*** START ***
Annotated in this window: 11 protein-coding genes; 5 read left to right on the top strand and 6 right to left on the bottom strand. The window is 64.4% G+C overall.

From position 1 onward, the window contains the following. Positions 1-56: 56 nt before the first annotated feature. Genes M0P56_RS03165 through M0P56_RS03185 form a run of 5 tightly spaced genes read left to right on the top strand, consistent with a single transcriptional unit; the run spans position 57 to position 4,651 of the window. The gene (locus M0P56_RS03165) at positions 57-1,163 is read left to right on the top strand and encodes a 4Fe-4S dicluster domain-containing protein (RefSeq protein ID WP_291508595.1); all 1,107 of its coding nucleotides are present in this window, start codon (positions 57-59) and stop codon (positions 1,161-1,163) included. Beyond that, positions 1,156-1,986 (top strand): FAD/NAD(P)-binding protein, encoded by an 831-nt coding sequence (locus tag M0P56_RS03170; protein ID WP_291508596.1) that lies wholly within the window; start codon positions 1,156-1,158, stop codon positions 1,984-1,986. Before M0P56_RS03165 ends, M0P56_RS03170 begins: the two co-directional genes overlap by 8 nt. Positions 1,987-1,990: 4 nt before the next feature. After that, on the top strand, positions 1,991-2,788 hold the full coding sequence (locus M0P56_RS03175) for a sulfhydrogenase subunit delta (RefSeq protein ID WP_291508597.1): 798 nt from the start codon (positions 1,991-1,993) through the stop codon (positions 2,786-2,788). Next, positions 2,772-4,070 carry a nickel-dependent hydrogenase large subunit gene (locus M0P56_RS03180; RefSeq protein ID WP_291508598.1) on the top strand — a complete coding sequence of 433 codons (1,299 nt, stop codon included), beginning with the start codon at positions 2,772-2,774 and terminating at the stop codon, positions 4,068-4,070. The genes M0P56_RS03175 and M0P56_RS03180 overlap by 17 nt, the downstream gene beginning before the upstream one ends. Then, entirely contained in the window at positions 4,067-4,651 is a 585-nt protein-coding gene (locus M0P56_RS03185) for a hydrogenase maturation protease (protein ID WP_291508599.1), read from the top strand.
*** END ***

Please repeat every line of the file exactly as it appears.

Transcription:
Annotated in this window: 11 protein-coding genes; 5 read left to right on the top strand and 6 right to left on the bottom strand. The window is 64.4% G+C overall.

From position 1 onward, the window contains the following. Positions 1-56: 56 nt before the first annotated feature. Genes M0P56_RS03165 through M0P56_RS03185 form a run of 5 tightly spaced genes read left to right on the top strand, consistent with a single transcriptional unit; the run spans position 57 to position 4,651 of the window. The gene (locus M0P56_RS03165) at positions 57-1,163 is read left to right on the top strand and encodes a 4Fe-4S dicluster domain-containing protein (RefSeq protein ID WP_291508595.1); all 1,107 of its coding nucleotides are present in this window, start codon (positions 57-59) and stop codon (positions 1,161-1,163) included. Beyond that, positions 1,156-1,986 (top strand): FAD/NAD(P)-binding protein, encoded by an 831-nt coding sequence (locus tag M0P56_RS03170; protein ID WP_291508596.1) that lies wholly within the window; start codon positions 1,156-1,158, stop codon positions 1,984-1,986. Before M0P56_RS03165 ends, M0P56_RS03170 begins: the two co-directional genes overlap by 8 nt. Positions 1,987-1,990: 4 nt before the next feature. After that, on the top strand, positions 1,991-2,788 hold the full coding sequence (locus M0P56_RS03175) for a sulfhydrogenase subunit delta (RefSeq protein ID WP_291508597.1): 798 nt from the start codon (positions 1,991-1,993) through the stop codon (positions 2,786-2,788). Next, positions 2,772-4,070 carry a nickel-dependent hydrogenase large subunit gene (locus M0P56_RS03180; RefSeq protein ID WP_291508598.1) on the top strand — a complete coding sequence of 433 codons (1,299 nt, stop codon included), beginning with the start codon at positions 2,772-2,774 and terminating at the stop codon, positions 4,068-4,070. The genes M0P56_RS03175 and M0P56_RS03180 overlap by 17 nt, the downstream gene beginning before the upstream one ends. Then, entirely contained in the window at positions 4,067-4,651 is a 585-nt protein-coding gene (locus M0P56_RS03185) for a hydrogenase maturation protease (protein ID WP_291508599.1), read from the top strand.